Friday, March 18, 2005

The Attitude Of The Knife

Over at Green Car Congress, the authors note that Washington state appears poised to pass California's emission standards without joining the latter in greenhouse gas emissions restrictions. Given the circumstances of oil production, I have to wonder whether California's greenhouse gas emission laws are a good thing in the long term. The problem I foresee is that by passing such a law, it potentially cuts off valuable renewable solutions on the supply side. That is, assume the problem of greenhouse gases is tackled not from the vehicle side with fuel cell vehicles or electric cars, but from the fuel side. For instance, imagine 100% biodiesel (B100), cellulosic ethanol, or some similar carbon-recycling fuel scheme becomes feasible. Once the looming energy crisis makes it clear to everyone fossil fuels are limited, state mandates will lose their status as a driving force -- pardon the pun -- behind a race to renewables as the market embraces cheaper solutions. But by forcing Californians down the path of hydrogen-fueled cars, laws such as this may delay or harm other just-as-good or even better solutions to the problem of mobility.

This summarizes much that is wrong and incomplete with using the state to force energy solutions in place. The attitude of the knife: because it is cut off here, it is complete. But such thinking was what got us into this mess, with venal rent-seeking behavior by oil companies, and endless government intervention and manipulation of energy markets designed to force a solution that, in the long run, is much worse. This is a theme that resonates with Lynne Kiesling at Knowledge Problem. After reading the GAO report on energy use in the near future, she observed the pervasive state manipulation of energy markets has caused problems often misdescribed as "market failure":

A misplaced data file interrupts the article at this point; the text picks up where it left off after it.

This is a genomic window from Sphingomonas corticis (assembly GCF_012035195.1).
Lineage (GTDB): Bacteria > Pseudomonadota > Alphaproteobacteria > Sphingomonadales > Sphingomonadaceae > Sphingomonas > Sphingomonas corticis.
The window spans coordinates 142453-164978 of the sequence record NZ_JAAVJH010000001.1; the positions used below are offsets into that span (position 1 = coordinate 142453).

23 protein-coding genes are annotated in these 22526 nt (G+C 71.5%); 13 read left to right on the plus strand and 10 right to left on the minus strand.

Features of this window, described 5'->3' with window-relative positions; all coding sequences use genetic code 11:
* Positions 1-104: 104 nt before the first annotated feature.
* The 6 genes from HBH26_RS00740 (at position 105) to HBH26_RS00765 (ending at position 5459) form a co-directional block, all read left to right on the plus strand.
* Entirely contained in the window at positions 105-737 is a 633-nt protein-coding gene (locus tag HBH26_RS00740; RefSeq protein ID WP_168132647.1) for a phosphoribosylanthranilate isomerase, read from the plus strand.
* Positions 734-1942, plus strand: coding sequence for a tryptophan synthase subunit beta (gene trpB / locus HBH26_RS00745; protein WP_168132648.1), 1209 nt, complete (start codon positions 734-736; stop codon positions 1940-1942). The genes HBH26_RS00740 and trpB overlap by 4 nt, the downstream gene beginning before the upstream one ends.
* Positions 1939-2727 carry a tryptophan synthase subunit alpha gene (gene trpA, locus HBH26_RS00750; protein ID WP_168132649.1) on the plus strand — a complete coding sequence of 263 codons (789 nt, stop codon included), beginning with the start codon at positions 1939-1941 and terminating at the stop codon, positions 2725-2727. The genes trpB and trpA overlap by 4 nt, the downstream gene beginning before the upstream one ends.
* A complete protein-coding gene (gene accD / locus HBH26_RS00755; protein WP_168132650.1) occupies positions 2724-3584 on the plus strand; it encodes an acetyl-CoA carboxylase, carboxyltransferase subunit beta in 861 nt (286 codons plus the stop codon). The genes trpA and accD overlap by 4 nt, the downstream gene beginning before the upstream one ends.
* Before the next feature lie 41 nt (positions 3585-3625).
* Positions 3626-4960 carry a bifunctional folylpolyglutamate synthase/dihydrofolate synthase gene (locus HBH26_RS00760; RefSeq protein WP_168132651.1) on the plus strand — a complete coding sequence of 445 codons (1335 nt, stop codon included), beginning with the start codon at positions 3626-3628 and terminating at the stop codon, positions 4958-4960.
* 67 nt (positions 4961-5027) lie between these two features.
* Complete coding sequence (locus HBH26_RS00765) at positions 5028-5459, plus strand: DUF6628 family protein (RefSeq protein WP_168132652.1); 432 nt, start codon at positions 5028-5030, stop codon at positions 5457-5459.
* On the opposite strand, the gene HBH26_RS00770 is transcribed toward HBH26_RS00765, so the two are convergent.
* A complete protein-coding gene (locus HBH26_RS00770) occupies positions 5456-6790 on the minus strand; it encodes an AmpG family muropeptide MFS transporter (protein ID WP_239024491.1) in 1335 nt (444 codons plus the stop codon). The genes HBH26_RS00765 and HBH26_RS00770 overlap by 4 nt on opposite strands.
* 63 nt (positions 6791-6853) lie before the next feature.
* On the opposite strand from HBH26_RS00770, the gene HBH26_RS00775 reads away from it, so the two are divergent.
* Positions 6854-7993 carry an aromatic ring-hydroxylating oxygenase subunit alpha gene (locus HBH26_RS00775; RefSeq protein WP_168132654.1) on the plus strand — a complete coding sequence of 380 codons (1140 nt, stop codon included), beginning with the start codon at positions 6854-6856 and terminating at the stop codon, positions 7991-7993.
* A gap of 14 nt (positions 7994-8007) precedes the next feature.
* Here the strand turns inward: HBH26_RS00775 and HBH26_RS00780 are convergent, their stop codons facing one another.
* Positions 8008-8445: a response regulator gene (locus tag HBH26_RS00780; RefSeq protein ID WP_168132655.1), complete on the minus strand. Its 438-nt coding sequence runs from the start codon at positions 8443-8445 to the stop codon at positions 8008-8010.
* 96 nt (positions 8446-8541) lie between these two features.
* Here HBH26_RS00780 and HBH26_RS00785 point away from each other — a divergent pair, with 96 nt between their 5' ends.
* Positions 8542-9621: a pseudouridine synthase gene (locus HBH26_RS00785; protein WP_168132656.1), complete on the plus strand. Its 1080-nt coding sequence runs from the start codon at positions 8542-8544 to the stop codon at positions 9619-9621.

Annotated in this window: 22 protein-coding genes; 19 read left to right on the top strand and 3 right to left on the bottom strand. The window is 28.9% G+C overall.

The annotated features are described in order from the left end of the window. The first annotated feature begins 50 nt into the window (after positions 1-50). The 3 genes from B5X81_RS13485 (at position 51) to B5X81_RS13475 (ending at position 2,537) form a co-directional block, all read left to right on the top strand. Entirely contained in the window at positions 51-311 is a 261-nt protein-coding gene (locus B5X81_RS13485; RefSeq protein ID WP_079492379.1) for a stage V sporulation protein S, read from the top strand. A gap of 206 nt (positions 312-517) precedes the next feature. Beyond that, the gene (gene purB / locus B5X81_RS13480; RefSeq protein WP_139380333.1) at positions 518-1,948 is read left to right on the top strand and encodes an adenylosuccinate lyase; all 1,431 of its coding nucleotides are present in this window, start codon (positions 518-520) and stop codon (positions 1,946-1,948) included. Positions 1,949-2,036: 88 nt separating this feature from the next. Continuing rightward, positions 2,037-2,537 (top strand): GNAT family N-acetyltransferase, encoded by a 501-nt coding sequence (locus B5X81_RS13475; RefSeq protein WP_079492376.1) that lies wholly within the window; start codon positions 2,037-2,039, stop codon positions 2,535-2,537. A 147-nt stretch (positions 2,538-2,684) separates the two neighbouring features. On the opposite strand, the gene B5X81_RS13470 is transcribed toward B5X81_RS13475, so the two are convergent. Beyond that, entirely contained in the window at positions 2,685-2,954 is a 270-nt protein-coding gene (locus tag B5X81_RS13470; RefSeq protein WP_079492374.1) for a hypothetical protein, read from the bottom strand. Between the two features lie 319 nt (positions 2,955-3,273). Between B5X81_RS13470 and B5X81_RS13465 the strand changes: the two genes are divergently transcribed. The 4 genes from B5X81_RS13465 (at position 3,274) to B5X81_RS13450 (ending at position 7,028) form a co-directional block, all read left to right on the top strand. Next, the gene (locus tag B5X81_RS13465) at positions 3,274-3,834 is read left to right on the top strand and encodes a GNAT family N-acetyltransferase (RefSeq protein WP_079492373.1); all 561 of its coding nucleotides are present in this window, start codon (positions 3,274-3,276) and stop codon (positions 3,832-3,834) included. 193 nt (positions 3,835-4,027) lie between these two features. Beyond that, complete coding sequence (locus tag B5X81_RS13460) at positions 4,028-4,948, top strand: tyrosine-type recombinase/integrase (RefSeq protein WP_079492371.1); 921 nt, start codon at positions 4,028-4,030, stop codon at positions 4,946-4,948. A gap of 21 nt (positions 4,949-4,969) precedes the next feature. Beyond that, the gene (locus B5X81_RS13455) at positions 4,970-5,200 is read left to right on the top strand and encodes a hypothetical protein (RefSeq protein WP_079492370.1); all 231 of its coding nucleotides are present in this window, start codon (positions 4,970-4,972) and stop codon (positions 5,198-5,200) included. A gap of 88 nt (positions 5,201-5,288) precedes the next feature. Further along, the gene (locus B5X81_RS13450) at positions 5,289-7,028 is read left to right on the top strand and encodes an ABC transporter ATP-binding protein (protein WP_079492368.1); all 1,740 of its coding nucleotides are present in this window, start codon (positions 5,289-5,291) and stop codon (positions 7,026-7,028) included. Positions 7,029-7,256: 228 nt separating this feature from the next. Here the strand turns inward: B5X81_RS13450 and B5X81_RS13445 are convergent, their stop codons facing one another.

In most dimensions of energy consumption, we do not send or receive accurate price signals. Transparent communication of the true value of the energy we consume is constantly subverted by regulation, by taxation, by subsidy, and by the relentless march of rent-seeking activity on all sides of all energy industries. This combination of interventions and subversions is typically draped in the cloak of "the public interest". But that cloak is actually the emperor's new clothes, inside which is a core of using political processes to achieve private benefits by sabotaging market processes.
Most primitively, the "progressives" frequently note that the cost of military adventures ought to be tallied into the price of oil, and to some degree, they're right. Before passing even more laws, and forcing yet another series of "solutions" likely to be just another sop to one special interest group or another, the most valuable thing that governments could do is to stop passing laws and let individuals sort things out on their own.